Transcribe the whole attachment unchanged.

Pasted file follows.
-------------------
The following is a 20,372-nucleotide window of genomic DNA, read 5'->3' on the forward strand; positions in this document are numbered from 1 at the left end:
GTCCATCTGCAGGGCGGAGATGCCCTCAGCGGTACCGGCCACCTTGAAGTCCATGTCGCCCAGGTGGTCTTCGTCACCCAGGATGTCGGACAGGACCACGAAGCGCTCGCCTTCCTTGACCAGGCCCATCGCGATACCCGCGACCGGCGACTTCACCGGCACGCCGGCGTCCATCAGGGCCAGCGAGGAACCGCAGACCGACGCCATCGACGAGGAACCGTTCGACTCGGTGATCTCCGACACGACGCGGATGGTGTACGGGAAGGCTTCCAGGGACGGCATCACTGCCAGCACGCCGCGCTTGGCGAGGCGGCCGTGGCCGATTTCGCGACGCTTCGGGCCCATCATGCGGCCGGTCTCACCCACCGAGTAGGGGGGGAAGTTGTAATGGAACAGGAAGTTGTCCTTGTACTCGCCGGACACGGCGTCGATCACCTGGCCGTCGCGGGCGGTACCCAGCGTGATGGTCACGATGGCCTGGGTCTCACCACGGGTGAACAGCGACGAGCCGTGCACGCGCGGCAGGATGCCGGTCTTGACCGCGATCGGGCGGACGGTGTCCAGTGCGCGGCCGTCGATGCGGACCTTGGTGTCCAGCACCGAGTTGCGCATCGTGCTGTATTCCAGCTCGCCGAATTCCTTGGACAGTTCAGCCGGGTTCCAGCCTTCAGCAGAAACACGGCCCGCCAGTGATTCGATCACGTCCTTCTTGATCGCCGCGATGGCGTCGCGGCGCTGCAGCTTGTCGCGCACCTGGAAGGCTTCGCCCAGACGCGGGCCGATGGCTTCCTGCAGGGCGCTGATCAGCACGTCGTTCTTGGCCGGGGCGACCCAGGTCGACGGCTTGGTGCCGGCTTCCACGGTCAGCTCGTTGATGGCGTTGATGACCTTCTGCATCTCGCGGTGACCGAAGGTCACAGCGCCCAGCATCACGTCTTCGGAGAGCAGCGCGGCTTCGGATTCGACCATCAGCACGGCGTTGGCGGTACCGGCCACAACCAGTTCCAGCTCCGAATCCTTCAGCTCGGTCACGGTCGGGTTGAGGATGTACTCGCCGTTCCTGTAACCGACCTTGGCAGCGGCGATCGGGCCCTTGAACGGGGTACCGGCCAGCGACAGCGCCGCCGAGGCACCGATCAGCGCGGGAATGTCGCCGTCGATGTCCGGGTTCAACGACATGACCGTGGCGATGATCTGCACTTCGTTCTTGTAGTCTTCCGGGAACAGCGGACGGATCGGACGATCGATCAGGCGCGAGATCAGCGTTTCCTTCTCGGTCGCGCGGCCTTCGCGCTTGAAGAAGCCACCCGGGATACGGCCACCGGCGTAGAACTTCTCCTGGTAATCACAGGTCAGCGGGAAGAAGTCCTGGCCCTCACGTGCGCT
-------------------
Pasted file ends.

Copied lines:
The following is a 20,372-nucleotide window of genomic DNA, read 5'->3' on the forward strand; positions in this document are numbered from 1 at the left end:
GTCCATCTGCAGGGCGGAGATGCCCTCAGCGGTACCGGCCACCTTGAAGTCCATGTCGCCCAGGTGGTCTTCGTCACCCAGGATGTCGGACAGGACCACGAAGCGCTCGCCTTCCTTGACCAGGCCCATCGCGATACCCGCGACCGGCGACTTCACCGGCACGCCGGCGTCCATCAGGGCCAGCGAGGAACCGCAGACCGACGCCATCGACGAGGAACCGTTCGACTCGGTGATCTCCGACACGACGCGGATGGTGTACGGGAAGGCTTCCAGGGACGGCATCACTGCCAGCACGCCGCGCTTGGCGAGGCGGCCGTGGCCGATTTCGCGACGCTTCGGGCCCATCATGCGGCCGGTCTCACCCACCGAGTAGGGGGGGAAGTTGTAATGGAACAGGAAGTTGTCCTTGTACTCGCCGGACACGGCGTCGATCACCTGGCCGTCGCGGGCGGTACCCAGCGTGATGGTCACGATGGCCTGGGTCTCACCACGGGTGAACAGCGACGAGCCGTGCACGCGCGGCAGGATGCCGGTCTTGACCGCGATCGGGCGGACGGTGTCCAGTGCGCGGCCGTCGATGCGGACCTTGGTGTCCAGCACCGAGTTGCGCATCGTGCTGTATTCCAGCTCGCCGAATTCCTTGGACAGTTCAGCCGGGTTCCAGCCTTCAGCAGAAACACGGCCCGCCAGTGATTCGATCACGTCCTTCTTGATCGCCGCGATGGCGTCGCGGCGCTGCAGCTTGTCGCGCACCTGGAAGGCTTCGCCCAGACGCGGGCCGATGGCTTCCTGCAGGGCGCTGATCAGCACGTCGTTCTTGGCCGGGGCGACCCAGGTCGACGGCTTGGTGCCGGCTTCCACGGTCAGCTCGTTGATGGCGTTGATGACCTTCTGCATCTCGCGGTGACCGAAGGTCACAGCGCCCAGCATCACGTCTTCGGAGAGCAGCGCGGCTTCGGATTCGACCATCAGCACGGCGTTGGCGGTACCGGCCACAACCAGTTCCAGCTCCGAATCCTTCAGCTCGGTCACGGTCGGGTTGAGGATGTACTCGCCGTTCCTGTAACCGACCTTGGCAGCGGCGATCGGGCCCTTGAACGGGGTACCGGCCAGCGACAGCGCCGCCGAGGCACCGATCAGCGCGGGAATGTCGCCGTCGATGTCCGGGTTCAACGACATGACCGTGGCGATGATCTGCACTTCGTTCTTGTAGTCTTCCGGGAACAGCGGACGGATCGGACGATCGATCAGGCGCGAGATCAGCGTTTCCTTCTCGGTCGCGCGGCCTTCGCGCTTGAAGAAGCCACCCGGGATACGGCCACCGGCGTAGAACTTCTCCTGGTAATCACAGGTCAGCGGGAAGAAGTCCTGGCCCTCACGTGCGCT